Further, for many people (politicians, their aides and PRs included), working from home during the lockdown presents an opportunity to spend more time talking to loved ones, friends and family, albeit by Zoom, Houseparty or whatever is the tool the whiz-kids have concocted. I say: embrace it!

Go for a walk and discover something new about your local area. Plan that big vacation to Greece and get into shape for it. I, for one, long for downing a pint of pale ale outside a traditional pub on a hot August day and sipping white wine by the swimming pool in Tuscany. Follow what’s going on with other populist campaigns around the globe, including President Trump vs the former VP Joe Biden – now that Bernie Sanders has finally dropped out – as well as growing support for both Matteo Salvini and the Brothers of Italy as more and more Italians become disillusioned with the EU’s response to managing Covid-19.

And finally, (start or) keep reading. For books, try ‘The Churchill Factor’ by you know who or ‘The Gatekeeper’ by Baroness Fall. For newspapers, it must be The Daily Telegraph and The Yorkshire Post (by the way, do continue to buy them and support the industry). For magazines, try The Spectator and British GQ. And online, try alternative media such as Spiked and Politicalite. Before you know it, we will be back to normal and you’ll be complaining about not making the most of this time and weather.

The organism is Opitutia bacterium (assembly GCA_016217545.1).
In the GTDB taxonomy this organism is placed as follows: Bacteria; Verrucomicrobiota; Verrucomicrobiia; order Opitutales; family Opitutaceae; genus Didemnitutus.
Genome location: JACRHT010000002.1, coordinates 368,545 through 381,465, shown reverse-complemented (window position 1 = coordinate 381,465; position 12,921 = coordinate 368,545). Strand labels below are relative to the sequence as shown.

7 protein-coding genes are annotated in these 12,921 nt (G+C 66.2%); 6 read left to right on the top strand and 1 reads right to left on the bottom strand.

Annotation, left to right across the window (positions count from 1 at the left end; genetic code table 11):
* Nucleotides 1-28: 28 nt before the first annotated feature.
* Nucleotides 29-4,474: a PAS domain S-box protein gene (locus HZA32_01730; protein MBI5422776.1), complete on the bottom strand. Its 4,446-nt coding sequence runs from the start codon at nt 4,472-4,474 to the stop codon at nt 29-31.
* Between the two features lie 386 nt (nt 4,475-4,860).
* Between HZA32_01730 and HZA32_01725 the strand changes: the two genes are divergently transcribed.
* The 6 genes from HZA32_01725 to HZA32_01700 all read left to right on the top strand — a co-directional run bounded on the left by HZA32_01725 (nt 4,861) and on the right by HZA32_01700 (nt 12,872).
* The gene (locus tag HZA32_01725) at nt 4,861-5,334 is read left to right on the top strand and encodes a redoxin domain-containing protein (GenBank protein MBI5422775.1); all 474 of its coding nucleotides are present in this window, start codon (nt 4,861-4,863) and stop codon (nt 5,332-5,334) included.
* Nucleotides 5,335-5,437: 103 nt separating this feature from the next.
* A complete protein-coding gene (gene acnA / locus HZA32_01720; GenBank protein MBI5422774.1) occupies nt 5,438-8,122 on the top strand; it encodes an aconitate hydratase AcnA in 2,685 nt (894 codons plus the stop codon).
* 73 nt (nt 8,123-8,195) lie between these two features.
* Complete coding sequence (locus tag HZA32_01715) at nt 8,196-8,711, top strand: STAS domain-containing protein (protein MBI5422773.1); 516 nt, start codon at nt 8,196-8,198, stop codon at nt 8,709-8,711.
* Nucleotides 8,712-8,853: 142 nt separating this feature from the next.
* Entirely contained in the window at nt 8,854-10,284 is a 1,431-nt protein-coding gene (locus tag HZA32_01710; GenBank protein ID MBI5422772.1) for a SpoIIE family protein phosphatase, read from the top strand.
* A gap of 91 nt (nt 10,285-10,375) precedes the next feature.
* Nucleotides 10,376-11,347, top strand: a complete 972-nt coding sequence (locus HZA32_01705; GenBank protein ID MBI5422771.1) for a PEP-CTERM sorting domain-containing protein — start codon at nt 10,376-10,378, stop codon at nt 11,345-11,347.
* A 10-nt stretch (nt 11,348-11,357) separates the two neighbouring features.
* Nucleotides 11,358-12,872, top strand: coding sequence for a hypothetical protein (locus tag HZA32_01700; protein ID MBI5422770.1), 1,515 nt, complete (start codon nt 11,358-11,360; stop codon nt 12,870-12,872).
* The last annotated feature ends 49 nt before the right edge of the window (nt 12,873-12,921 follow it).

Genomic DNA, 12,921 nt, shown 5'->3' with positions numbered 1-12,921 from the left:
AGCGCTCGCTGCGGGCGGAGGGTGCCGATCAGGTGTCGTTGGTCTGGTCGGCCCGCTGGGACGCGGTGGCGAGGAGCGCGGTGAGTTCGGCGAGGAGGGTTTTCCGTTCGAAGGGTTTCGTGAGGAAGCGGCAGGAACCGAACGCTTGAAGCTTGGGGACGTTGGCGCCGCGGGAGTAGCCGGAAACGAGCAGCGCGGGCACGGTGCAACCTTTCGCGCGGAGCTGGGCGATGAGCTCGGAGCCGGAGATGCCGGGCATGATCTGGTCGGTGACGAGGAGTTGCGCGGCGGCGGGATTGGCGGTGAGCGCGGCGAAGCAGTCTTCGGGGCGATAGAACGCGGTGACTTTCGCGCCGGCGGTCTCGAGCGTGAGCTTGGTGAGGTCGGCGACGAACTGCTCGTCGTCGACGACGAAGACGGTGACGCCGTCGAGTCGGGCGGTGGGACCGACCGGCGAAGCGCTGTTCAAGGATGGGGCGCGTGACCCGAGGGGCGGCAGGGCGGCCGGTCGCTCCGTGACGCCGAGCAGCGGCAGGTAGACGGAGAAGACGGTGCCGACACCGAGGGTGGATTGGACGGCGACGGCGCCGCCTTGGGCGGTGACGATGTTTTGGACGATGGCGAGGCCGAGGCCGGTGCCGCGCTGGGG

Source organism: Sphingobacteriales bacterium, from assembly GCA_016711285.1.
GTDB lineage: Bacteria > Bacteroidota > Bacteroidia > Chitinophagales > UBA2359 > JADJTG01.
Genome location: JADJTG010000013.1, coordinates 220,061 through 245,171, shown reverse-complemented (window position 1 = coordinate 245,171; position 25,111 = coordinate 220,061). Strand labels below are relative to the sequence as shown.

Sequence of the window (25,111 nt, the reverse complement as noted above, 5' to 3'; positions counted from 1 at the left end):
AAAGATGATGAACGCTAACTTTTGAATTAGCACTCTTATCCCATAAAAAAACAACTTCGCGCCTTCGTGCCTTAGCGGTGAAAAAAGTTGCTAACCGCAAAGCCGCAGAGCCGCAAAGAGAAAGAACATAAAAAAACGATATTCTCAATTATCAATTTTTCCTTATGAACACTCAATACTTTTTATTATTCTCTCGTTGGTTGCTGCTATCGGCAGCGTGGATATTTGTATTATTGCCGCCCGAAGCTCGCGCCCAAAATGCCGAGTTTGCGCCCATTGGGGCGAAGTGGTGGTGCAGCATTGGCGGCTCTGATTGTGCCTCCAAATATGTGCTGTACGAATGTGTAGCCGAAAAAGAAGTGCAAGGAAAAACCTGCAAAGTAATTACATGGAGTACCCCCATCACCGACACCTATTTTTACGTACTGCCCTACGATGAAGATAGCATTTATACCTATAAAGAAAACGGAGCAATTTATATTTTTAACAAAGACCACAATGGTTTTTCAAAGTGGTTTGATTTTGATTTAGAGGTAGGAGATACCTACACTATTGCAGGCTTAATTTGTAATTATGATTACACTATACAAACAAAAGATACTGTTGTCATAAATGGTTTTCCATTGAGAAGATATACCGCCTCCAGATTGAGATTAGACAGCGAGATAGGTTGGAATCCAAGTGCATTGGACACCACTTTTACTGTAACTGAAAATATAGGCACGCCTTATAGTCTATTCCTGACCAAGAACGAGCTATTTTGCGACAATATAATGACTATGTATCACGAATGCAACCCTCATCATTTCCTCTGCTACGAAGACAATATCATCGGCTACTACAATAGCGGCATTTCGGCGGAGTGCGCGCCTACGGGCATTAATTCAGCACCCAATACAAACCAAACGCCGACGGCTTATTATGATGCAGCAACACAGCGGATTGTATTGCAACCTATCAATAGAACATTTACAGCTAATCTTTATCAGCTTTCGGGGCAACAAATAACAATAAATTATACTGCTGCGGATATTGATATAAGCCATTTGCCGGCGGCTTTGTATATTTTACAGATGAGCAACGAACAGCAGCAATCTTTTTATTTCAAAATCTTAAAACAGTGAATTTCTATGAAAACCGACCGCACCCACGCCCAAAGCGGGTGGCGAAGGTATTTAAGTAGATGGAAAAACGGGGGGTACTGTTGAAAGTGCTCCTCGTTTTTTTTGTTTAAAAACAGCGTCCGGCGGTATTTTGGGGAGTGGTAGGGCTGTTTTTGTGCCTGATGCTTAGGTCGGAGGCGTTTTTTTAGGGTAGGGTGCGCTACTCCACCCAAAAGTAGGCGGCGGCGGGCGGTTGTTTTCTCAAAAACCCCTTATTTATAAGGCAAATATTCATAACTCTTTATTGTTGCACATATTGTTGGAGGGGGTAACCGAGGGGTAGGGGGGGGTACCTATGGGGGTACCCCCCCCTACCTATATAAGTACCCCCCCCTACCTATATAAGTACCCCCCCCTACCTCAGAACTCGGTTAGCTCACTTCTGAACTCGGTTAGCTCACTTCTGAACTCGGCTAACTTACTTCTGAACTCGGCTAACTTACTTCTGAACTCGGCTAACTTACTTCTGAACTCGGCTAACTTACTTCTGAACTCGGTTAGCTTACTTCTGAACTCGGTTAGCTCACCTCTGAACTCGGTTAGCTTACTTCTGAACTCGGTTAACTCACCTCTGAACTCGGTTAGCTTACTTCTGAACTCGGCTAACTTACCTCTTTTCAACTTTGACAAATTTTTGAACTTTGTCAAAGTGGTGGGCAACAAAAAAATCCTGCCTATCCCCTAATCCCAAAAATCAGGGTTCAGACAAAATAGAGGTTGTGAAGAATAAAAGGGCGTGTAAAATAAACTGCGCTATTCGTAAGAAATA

Every death is tragic, and everything must be done to prevent more, flatten the curve and move forward. It’s why everyone must adhere to the government’s advice: to ‘Stay at home, protect the NHS and save lives’, because, together, we can get through this – and, this summer, we’ll raise a glass to those loved ones we lost before their time and say Cheers! to our future.

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This piece was written for our website and has been republished by The Commentator (‘Let’s be optimistic!’ – April 8, 2020) and Politicalite (‘Despite Coronavirus, let’s be optimistic this Easter’ – April 9, 2020).

Different journeys, same end destination